THE LAST DEPOSIT by Itamar Levin


Swiss Banks and Holocaust Victims' Accounts
by & translated by
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A dry and rather pedantic account that fails to capture the drama of a momentous episode of 20th-century history. Although the basic lines of the story told here—how Nazi Germany stripped European Jews of their assets and deposited them in Swiss banks—are now known, new information appears throughout this chronicle by Levin, Deputy Editor in Chief of Globes—Israel’s Business Newspaper and one of the first to break the story. Sent to cover the recreational habits of orthodox Jews in Switzerland, he was told during a chance encounter with Yehuda Blum, former Israeli ambassador to the UN, that the “real story” was the record of the Nazi confiscation of Jewish assets and the complicity of Swiss banks then and over the next 50 years. His retelling, however, is burdened with minutiae, documents, and photographs that hamper the narrative. The heavy prose (perhaps the fault of the translator) is not enlivened by the finer details of Swiss banking laws. Levin does attack the myth of “Swiss neutrality” and underscores the criminal nature of the Nazi regime’something often overlooked in more scholarly tomes. And he reveals the way the scandal has provoked a new wave of anti-Semitism, betrayed for instance in a Swiss banker’s atypically blunt outburst that “the Jews murdered in Auschwitz were barefoot; they didn’t have bank accounts in Switzerland.” Levin reveals that the Jews did indeed have bank accounts, that the Nazis confiscated them, and that the Swiss knowingly collaborated in massive theft. Afterwards, the same Swiss banks demanded death certificates from survivors claiming accounts left by relatives who had perished in the Holocaust. As efficient as they were, the Nazis, alas, failed to provide such documents, and the money remained in Switzerland. Levin provides flashes of moral fire, but they are few and far between. An important tale that could have been told better. (9 b&w photos)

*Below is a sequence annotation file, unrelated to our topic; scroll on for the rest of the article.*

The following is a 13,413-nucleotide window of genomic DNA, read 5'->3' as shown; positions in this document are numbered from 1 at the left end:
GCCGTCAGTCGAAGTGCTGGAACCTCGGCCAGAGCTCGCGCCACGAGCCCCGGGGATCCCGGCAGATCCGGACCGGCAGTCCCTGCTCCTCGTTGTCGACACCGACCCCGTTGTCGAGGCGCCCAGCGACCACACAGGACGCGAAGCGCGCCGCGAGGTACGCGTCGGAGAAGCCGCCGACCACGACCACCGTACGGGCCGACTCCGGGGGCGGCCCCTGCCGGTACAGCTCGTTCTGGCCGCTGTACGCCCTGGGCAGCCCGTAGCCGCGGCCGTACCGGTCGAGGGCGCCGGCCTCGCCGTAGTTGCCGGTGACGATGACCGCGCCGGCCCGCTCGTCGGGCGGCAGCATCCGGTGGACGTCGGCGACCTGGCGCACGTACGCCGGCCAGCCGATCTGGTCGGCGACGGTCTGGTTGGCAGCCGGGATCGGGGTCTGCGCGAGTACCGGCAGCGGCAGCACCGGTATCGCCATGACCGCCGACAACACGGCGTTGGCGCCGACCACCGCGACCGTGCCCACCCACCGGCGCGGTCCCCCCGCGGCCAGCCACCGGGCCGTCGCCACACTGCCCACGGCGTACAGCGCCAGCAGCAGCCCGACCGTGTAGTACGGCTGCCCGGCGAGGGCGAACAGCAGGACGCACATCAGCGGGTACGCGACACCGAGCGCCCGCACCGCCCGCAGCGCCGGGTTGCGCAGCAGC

Pub Date: Nov. 30th, 1999
ISBN: 0-275-96520-1
Page count: 288pp
Publisher: Praeger
Review Posted Online:
Kirkus Reviews Issue: Oct. 15th, 1999